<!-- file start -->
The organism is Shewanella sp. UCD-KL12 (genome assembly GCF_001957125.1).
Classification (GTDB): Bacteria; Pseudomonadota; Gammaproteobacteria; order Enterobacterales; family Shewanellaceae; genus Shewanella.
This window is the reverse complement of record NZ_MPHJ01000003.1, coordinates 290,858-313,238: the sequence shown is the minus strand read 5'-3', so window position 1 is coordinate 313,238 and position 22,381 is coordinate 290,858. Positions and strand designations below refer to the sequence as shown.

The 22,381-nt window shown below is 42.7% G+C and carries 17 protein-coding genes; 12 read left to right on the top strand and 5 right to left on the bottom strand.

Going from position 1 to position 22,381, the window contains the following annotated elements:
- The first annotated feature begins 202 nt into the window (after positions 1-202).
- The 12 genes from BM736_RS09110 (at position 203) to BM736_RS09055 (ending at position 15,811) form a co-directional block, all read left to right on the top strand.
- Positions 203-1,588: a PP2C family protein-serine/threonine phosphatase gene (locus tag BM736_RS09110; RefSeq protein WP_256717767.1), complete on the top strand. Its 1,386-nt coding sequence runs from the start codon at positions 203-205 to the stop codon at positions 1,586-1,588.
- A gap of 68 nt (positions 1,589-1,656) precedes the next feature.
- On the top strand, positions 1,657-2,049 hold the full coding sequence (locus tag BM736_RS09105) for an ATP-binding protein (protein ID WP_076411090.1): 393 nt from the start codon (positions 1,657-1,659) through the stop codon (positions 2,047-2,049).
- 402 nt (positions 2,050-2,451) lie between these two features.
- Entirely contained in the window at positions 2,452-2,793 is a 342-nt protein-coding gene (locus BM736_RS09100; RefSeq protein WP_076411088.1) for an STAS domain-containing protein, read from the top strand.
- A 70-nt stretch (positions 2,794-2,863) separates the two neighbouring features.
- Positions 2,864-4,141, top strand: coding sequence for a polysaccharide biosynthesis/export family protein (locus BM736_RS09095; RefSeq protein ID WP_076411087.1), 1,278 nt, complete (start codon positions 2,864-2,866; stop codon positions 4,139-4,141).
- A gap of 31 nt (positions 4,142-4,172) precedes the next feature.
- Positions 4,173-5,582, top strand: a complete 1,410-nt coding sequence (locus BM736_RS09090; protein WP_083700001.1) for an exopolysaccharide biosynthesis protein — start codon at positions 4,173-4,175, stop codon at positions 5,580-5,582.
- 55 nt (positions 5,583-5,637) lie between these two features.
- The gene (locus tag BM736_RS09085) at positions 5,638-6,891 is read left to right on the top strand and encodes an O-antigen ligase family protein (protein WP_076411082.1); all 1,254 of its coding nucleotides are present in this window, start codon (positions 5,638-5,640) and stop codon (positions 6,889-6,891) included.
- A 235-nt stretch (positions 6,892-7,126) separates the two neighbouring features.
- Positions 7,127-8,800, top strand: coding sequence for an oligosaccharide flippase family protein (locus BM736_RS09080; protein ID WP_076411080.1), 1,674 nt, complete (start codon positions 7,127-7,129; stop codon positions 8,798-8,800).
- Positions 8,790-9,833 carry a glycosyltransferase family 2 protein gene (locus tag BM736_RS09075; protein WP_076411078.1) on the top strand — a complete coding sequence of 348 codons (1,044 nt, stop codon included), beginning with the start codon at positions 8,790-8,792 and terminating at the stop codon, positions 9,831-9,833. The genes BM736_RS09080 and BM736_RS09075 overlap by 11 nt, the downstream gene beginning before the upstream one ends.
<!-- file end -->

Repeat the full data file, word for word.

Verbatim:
The organism is Shewanella sp. UCD-KL12 (genome assembly GCF_001957125.1).
Classification (GTDB): Bacteria; Pseudomonadota; Gammaproteobacteria; order Enterobacterales; family Shewanellaceae; genus Shewanella.
This window is the reverse complement of record NZ_MPHJ01000003.1, coordinates 290,858-313,238: the sequence shown is the minus strand read 5'-3', so window position 1 is coordinate 313,238 and position 22,381 is coordinate 290,858. Positions and strand designations below refer to the sequence as shown.

The 22,381-nt window shown below is 42.7% G+C and carries 17 protein-coding genes; 12 read left to right on the top strand and 5 right to left on the bottom strand.

Going from position 1 to position 22,381, the window contains the following annotated elements:
- The first annotated feature begins 202 nt into the window (after positions 1-202).
- The 12 genes from BM736_RS09110 (at position 203) to BM736_RS09055 (ending at position 15,811) form a co-directional block, all read left to right on the top strand.
- Positions 203-1,588: a PP2C family protein-serine/threonine phosphatase gene (locus tag BM736_RS09110; RefSeq protein WP_256717767.1), complete on the top strand. Its 1,386-nt coding sequence runs from the start codon at positions 203-205 to the stop codon at positions 1,586-1,588.
- A gap of 68 nt (positions 1,589-1,656) precedes the next feature.
- On the top strand, positions 1,657-2,049 hold the full coding sequence (locus tag BM736_RS09105) for an ATP-binding protein (protein ID WP_076411090.1): 393 nt from the start codon (positions 1,657-1,659) through the stop codon (positions 2,047-2,049).
- 402 nt (positions 2,050-2,451) lie between these two features.
- Entirely contained in the window at positions 2,452-2,793 is a 342-nt protein-coding gene (locus BM736_RS09100; RefSeq protein WP_076411088.1) for an STAS domain-containing protein, read from the top strand.
- A 70-nt stretch (positions 2,794-2,863) separates the two neighbouring features.
- Positions 2,864-4,141, top strand: coding sequence for a polysaccharide biosynthesis/export family protein (locus BM736_RS09095; RefSeq protein ID WP_076411087.1), 1,278 nt, complete (start codon positions 2,864-2,866; stop codon positions 4,139-4,141).
- A gap of 31 nt (positions 4,142-4,172) precedes the next feature.
- Positions 4,173-5,582, top strand: a complete 1,410-nt coding sequence (locus BM736_RS09090; protein WP_083700001.1) for an exopolysaccharide biosynthesis protein — start codon at positions 4,173-4,175, stop codon at positions 5,580-5,582.
- 55 nt (positions 5,583-5,637) lie between these two features.
- The gene (locus tag BM736_RS09085) at positions 5,638-6,891 is read left to right on the top strand and encodes an O-antigen ligase family protein (protein WP_076411082.1); all 1,254 of its coding nucleotides are present in this window, start codon (positions 5,638-5,640) and stop codon (positions 6,889-6,891) included.
- A 235-nt stretch (positions 6,892-7,126) separates the two neighbouring features.
- Positions 7,127-8,800, top strand: coding sequence for an oligosaccharide flippase family protein (locus BM736_RS09080; protein ID WP_076411080.1), 1,674 nt, complete (start codon positions 7,127-7,129; stop codon positions 8,798-8,800).
- Positions 8,790-9,833 carry a glycosyltransferase family 2 protein gene (locus tag BM736_RS09075; protein WP_076411078.1) on the top strand — a complete coding sequence of 348 codons (1,044 nt, stop codon included), beginning with the start codon at positions 8,790-8,792 and terminating at the stop codon, positions 9,831-9,833. The genes BM736_RS09080 and BM736_RS09075 overlap by 11 nt, the downstream gene beginning before the upstream one ends.